I don’t understand your RATTED for MINTED at all, but this was my LOI, and I didn’t find this definition in any online dictionary. Nor do I see how LEA might mean “Runner,” though that word occurred to me too.
    Snopes rates the “doughnut” interpretation of JFK’s famous remark as fallacious. (I put in a link, but that made my post subject to moderation. That’s never happened before)
    But you probably knew that.
    I decided the “69” was added to make the L part of a current term for “the developing countries”… [Again, just go to Wikipedia and search f0r L.69, Group of Developing Countries.]
    …though it looks like that is pretty universally spelled with a dot instead of a dash.

    1. ‘Pardon?’ was one of Nancy Mitford’s non-U utterances (I think you were supposed to say “What?”). One may score a run by sliding into home, but a slide isn’t a run (and of course it’s not running).

      1. Well, then, do you think a sled can be said to RUN over the snow or ice? (Of course it can.)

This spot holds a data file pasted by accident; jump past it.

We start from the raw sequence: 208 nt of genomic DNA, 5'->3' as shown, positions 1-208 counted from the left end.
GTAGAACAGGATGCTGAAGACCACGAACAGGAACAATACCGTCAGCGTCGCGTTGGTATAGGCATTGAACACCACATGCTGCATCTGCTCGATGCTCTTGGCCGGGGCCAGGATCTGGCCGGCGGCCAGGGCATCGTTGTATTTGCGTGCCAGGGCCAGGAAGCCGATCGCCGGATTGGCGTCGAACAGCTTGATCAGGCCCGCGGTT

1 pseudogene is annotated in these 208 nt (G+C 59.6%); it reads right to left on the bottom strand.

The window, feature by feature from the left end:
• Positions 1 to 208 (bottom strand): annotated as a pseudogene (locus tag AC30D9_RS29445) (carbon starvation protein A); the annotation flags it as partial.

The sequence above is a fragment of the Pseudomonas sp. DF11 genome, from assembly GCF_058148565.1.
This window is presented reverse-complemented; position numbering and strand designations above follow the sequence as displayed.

1. This was (obviously?) an alternative explanation, because what I was thinking earlier didn’t satisfy you.
            Yes, I would definitely say a runner* on a sled slides. (So a sled on runners slides too.)

            (*M-W: “either of the longitudinal pieces on which a sled or sleigh slides”)

      2. “Pardon”—in French, au moins—doesn’t necessary mean “What?” It can also be—without the question mark, of course—an “Excuse me” prompted by other reasons. For example, when I power-walked past some (French-speaking) people during my constitutional the other day and they had to make way for me.

        1. When in France I use PardON? for what?, and PArdon for sorry .. both work OK.
          Nancy Mitford notwithstanding, it is rude to say “What?” if you didn’t hear what someone said to you. Her unspoken point was that if you are sufficiently upmarket it is OK to be rude.

          1. As a child, I would be called out for responding “What?”, (rude) or “Pardon?”(above our station).”Excuse me” was approved as the suitable compromise.

            1. I always say “Say again?” .. this radio ham usage confuses everyone attempting to work out my social station, but anyway, doesn’t sound rude..